The Call of Muscle Shoals

It was the flight back from my mother’s funeral and I was beyond exhaustion.

Every ounce of energy had left my body.  I was fully depleted but ever so grateful the plane was only half full, resulting in the middle seat not being assigned. I really couldn’t have coped with someone shoved up against me for nearly three hours.

The journey wouldn’t have even started if my friend hadn’t volunteered to cancel his clients and accompany me to Mum’s funeral, a gift I will never forget.  I had been so depleted of energy that I knew I would have a complete breakdown getting through an international airport alone.  So my friend said he would take me.

It had been a whirlwind three days and we could have either talked about it or talked about nothing at all.  The latter seemed the most appropriate.  

My friend had now wandered off to find the loo and I had grown tired of looking through the oval aeroplane window to the clouds below.

As New Zealand turned to a speck on the horizon, the only other thing I was capable of doing to fill the flight time until touching down in Melbourne Australia was to randomly surf the inflight movie channel.

I really didn’t have the brain power nor want to actually watch anything, but the peace gained between the earbuds on a long haul flight can be the greatest gift.

As I cruised through the usual trite sitcoms and mindless movies, my curiosity was aroused when I saw an image of a sunburst Fender Stratocaster guitar alongside the words Muscle Shoals.  The trailer showed a cameo of Keith Richards speaking about the magic the Rolling Stones experienced at Muscle Shoals.

One click immediately transported me to a place of safety, music and dreams.  I was totally immersed within seconds!

I didn’t even notice my friend return from the loo.  I think he would have been relieved to find me totally enthralled by the story of this tiny recording studio in Muscle Shoals Alabama.

Like many, I had always assumed the R&B hits of the 60’s had come from big city studios.  It was a real shock to realise so many of the songs I absolutely adored and had shaped my life had come out of a tiny studio in a country backwater in one of American’s most segregated southern states.  To learn this was the place where Aretha Franklin sat at the piano and recorded “I’ve Never Loved a Man”, the song she describes as the turning point in her career was amazing for me.

Every part of the documentary spoke to me in ways that I really needed to hear.

At 3 am earlier that day as I had sat exhausted, yet wide awake safely wrapped in Dad’s big chair, the idea for a book had suddenly downloaded into my brain.  It arrived like a small pin prick, a tiny dot of ink that spread to reveal the whole book.  I knew I had no chance of recording what was coming into my thoughts, or even for now remembering what came flooding in.  But I also knew the information would come back out when the time was right.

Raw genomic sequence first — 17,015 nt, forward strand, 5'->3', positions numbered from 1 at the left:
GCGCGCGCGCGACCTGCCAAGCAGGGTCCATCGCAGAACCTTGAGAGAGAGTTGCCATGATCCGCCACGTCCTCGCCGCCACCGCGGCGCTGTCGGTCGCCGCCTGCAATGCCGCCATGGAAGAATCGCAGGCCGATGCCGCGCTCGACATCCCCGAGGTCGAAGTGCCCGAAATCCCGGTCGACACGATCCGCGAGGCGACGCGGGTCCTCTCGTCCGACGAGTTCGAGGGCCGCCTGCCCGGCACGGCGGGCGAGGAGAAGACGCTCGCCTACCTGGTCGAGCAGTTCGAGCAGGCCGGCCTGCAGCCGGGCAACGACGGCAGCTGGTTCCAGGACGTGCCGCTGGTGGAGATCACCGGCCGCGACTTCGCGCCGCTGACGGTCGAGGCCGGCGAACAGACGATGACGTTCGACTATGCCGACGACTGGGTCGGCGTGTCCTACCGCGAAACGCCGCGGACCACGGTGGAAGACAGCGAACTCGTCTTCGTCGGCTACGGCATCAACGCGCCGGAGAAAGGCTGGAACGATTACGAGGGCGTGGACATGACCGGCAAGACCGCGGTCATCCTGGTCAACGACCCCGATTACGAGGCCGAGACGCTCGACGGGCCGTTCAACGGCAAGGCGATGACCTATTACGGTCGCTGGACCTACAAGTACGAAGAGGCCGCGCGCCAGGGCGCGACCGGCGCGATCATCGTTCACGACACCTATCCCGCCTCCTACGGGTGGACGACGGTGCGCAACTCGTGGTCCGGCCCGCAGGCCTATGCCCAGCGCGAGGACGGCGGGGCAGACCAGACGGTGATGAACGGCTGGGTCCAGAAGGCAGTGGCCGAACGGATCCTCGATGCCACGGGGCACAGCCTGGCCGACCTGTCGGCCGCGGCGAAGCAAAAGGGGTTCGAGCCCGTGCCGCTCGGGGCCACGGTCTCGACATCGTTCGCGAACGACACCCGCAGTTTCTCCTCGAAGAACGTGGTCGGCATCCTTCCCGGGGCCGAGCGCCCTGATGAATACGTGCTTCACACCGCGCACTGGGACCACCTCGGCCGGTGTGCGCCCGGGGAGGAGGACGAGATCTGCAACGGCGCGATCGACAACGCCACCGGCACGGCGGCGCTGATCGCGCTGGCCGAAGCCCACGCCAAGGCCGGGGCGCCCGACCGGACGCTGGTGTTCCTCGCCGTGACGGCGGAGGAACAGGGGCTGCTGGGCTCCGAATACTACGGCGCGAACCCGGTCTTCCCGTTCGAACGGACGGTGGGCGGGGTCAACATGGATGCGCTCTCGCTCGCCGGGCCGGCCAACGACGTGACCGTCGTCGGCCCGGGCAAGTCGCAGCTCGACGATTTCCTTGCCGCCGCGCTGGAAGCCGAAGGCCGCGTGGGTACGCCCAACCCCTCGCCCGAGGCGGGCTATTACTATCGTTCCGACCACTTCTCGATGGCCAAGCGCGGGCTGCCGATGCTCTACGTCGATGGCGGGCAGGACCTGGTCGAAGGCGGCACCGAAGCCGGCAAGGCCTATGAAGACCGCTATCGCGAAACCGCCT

As the Muscle Shoals movie finished with Alicia Keys performing a Bob Dylan song  with the original members of “The Swampers”, a name given to the Muscle Shoals house band by Leon Russell’s producer.  The name was rocked in stone by the Lynyrd Skynyrd hit Sweet Home Alabama.  As I watched Alicia sit at the big black grand piano in the Fame Studio accompanied by some of the original members of the Swampers and the gospel choir from the Galilee Missionary Baptist Church in Leighton performing a Bob Dylan song called “I’m Pressing On”, I absolutely knew, despite some pretty dark thoughts that had been running through my head in the past few months, I absolutely knew a higher power was telling me to just “keep pressing on”.

During that song a voice within me said to go and write my book in Muscle Shoals because the river needed to talk me while I wrote it.

When I got home I just got sicker and sicker and truly struggled on every level.  I knew I’d not be able to fly back to the USA until I got well.

Three years later and a lot of struggle to find the answers to what’s been wrong me ….. there is now some glimmer of hope on the horizon that I’ll be able to return and see what the river has to say.

In the meantime I’ve watched that Muscle Shoals movie again many, many times and have had so many insights into why this little studio created some of the best music on the planet.

Cosmic forces were colliding and the time was right to shape a generation with the particular style of music that was to come out of that small town with the river that speaks.

As my health slowly returns the urge to at least visit Muscle Shoals has never gone away.

Sometimes you just got to follow the messages and see what’s there.

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